BEFORE the departure of the tailor’s wife there had come to live under the flat occupied by my employers a black-eyed young lady, with her little girl and her mother, a gray-haired old woman, everlastingly smoking cigarettes in an amber mouthpiece. The young lady was very beautiful, imperious, and proud. She spoke in a pleasant, deep voice. She looked at every one with head held high and unblinking eyes, as if they were all far away from her, and she could hardly see them. Nearly every day her black soldier-servant, Tuphyaev, brought a thin-legged, brown horse to the steps of her flat. The lady came out in a long, steel-colored, velvet dress, wearing white gauntleted gloves and tan boots. Holding the train of her skirt and a whip with a lilac-colored stone in its handle in one hand, with the other little hand she lovingly stroked the horse’s muzzle. He fixed his great eyes upon her, trembling all over, and softly trampled the soaked ground under his hoofs.
“Robaire, Robaire,” she said in a low voice, and patted the beautiful, arched neck of the steed with a firm hand.
Then setting her foot on the knee of Tuphyaev, she sprang lightly into the saddle, and the horse, prancing proudly, went through the gateway. She sat in the saddle as easily as if she were part of it. She was beautiful with that rare kind of beauty which always seems new and wonderful, and always fills the heart with an intoxicating joy. When I looked at her I thought that Diana of Poitiers, Queen Margot, the maiden La Valliere, and other beauties, heroines of historical novels, were like her.
She was constantly surrounded by the officers of the division which was stationed in the town, and in the evenings they used to visit her, and play the piano, violin, guitar, and dance and sing. The most frequent of her visitors was Major Olessov, who revolved about her on his short legs, stout, red-faced, gray-haired, and as greasy as an engineer on a steamboat. He played the guitar well, and bore himself as the humble, devoted servant of the lady.
As radiantly beautiful as her mother was the little five-year-old, curly-haired, chubby girl. Her great, dark-blue eyes looked about her gravely, calmly expectant, and there was an air of thoughtfulness about her which was not at all childish.
Her grandmother was occupied with housekeeping from morning to night, with the help of Tuphyaev, a morose, taciturn man, and a fat, cross-eyed housemaid. There was no nursemaid, and the little girl lived almost without any notice being taken of her, playing about all day on the front steps or on a heap of planks near them. I often went out to play with her in the evenings, for I was very fond of her. She soon became used to me, and would fall asleep in my arms while I was telling her a story. When this happened, I used to carry her to bed. Before long it came about that she would not go to sleep, when she was put to bed, unless I went to say good night to her. When I went to her, she would hold out her plump hand with a grand air and say:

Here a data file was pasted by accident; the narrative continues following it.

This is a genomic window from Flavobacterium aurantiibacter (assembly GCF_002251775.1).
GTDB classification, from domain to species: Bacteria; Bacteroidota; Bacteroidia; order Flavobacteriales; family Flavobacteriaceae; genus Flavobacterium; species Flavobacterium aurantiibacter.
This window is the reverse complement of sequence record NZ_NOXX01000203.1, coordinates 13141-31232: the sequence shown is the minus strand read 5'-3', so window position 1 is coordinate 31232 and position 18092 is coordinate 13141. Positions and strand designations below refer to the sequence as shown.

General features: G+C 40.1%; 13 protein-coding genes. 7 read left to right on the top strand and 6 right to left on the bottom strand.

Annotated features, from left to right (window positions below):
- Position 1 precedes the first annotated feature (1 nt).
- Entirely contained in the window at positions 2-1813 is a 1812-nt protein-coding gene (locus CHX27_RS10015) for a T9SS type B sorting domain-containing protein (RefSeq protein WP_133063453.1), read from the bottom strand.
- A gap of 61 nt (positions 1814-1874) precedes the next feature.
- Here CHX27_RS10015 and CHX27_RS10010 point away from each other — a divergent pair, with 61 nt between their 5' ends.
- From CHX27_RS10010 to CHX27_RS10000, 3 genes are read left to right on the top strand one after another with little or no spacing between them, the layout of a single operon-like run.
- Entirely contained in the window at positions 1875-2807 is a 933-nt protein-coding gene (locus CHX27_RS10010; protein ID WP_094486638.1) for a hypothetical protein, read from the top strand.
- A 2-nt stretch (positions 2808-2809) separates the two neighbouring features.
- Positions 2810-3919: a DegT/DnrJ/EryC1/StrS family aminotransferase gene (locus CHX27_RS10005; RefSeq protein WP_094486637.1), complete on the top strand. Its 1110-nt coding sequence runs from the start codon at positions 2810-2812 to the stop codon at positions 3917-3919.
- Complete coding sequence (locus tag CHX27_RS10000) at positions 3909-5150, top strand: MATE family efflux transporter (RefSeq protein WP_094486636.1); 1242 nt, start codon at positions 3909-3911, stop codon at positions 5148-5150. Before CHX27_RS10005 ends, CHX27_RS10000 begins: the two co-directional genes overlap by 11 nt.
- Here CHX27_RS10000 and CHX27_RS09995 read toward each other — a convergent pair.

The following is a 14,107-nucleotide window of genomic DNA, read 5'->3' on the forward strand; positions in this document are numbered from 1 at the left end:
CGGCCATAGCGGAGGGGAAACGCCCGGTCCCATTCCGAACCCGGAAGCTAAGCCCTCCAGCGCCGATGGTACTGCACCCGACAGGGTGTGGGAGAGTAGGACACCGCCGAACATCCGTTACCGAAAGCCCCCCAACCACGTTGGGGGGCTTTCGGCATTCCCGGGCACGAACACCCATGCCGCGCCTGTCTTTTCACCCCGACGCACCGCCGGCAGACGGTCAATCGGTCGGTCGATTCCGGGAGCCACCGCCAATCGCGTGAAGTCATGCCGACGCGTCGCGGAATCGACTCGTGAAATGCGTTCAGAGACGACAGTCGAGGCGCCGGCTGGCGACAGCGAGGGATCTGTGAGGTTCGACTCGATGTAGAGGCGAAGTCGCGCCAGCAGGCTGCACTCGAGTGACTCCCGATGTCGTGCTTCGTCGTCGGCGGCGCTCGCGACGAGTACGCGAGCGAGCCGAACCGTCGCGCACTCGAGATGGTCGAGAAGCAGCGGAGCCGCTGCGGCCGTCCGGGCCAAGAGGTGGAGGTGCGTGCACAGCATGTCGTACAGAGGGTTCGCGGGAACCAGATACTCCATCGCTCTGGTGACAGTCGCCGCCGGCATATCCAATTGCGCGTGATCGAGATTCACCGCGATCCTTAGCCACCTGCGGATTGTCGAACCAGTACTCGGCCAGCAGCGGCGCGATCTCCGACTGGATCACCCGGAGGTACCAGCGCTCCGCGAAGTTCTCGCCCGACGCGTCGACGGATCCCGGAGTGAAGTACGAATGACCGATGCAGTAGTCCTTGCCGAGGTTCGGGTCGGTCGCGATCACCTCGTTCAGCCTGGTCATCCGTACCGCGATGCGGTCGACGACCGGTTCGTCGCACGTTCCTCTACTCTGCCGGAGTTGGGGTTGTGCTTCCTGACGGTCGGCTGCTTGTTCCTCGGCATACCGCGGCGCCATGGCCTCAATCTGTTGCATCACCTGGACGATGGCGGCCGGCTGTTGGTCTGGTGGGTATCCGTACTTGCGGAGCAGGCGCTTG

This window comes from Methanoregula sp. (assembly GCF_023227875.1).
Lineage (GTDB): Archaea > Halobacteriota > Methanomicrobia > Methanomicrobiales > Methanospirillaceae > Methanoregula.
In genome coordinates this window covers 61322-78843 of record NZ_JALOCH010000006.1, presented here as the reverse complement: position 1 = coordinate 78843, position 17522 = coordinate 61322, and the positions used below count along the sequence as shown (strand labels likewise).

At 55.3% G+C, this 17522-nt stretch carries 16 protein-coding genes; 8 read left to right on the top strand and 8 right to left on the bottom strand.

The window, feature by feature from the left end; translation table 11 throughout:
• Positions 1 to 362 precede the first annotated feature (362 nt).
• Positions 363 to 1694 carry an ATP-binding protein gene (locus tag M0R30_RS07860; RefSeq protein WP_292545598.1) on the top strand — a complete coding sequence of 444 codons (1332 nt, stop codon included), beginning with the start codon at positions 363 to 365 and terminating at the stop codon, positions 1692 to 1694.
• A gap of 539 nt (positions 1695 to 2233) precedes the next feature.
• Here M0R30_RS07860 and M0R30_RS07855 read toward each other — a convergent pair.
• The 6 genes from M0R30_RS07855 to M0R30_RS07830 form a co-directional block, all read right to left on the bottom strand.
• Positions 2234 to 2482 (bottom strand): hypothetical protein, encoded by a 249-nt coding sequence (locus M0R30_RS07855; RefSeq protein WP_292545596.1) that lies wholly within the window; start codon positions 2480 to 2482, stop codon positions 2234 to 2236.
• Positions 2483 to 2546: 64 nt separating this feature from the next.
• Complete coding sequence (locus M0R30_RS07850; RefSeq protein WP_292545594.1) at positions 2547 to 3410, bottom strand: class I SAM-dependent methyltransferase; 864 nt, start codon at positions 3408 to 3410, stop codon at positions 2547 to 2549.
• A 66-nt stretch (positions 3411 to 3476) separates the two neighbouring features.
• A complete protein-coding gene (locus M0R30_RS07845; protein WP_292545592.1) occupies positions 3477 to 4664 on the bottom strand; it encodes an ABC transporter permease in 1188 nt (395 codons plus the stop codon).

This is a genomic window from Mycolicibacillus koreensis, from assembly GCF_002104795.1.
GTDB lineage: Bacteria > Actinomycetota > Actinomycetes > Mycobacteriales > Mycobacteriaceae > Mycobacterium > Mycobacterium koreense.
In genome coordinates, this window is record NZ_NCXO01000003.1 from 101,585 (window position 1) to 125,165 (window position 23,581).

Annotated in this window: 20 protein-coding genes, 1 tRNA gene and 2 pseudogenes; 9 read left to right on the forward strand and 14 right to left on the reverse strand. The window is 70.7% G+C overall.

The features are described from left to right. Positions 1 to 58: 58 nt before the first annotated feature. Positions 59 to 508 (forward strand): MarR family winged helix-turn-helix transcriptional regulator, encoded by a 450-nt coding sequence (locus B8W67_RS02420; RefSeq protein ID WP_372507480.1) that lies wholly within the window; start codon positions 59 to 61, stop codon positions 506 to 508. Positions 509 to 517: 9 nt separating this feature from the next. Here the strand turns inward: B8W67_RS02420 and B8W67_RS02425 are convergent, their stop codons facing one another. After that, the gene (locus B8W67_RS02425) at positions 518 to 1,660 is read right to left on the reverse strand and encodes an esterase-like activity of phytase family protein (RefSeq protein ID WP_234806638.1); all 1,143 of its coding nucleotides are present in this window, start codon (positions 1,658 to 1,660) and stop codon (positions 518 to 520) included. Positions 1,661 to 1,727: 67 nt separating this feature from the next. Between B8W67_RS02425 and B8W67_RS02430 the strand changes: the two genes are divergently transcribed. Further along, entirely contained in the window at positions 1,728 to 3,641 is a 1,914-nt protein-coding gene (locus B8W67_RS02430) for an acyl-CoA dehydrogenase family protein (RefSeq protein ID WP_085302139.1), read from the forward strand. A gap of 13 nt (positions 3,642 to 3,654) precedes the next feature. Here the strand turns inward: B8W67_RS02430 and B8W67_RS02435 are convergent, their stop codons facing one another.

“Good-by till tomorrow. Grandmother, how ought I to say it?”
“God preserve you!” said the grandmother, blowing a cloud of dark-blue smoke from her mouth and thin nose.
“God preserve you till tomorrow! And now I am going to sleep,” said the little girl, rolling herself up in the bedclothes, which were trimmed with lace.
The grandmother corrected her.
“Not till tomorrow, but for always.”
“But doesn’t tomorrow mean for always?”
She loved the word “tomorrow,” and whatever pleased her specially she carried forward into the future. She would stick into the ground flowers that had been plucked or branches that had been broken by the wind, and say:
“Tomorrow this will be a garden.”
“Tomorrow, some time, I shall buy myself a horse, and ride on horseback like mother.”
She was a clever child, but not very lively, and would often break off in the midst of a merry game to become thoughtful, or ask unexpectedly:
“Why do priests have hair like women?”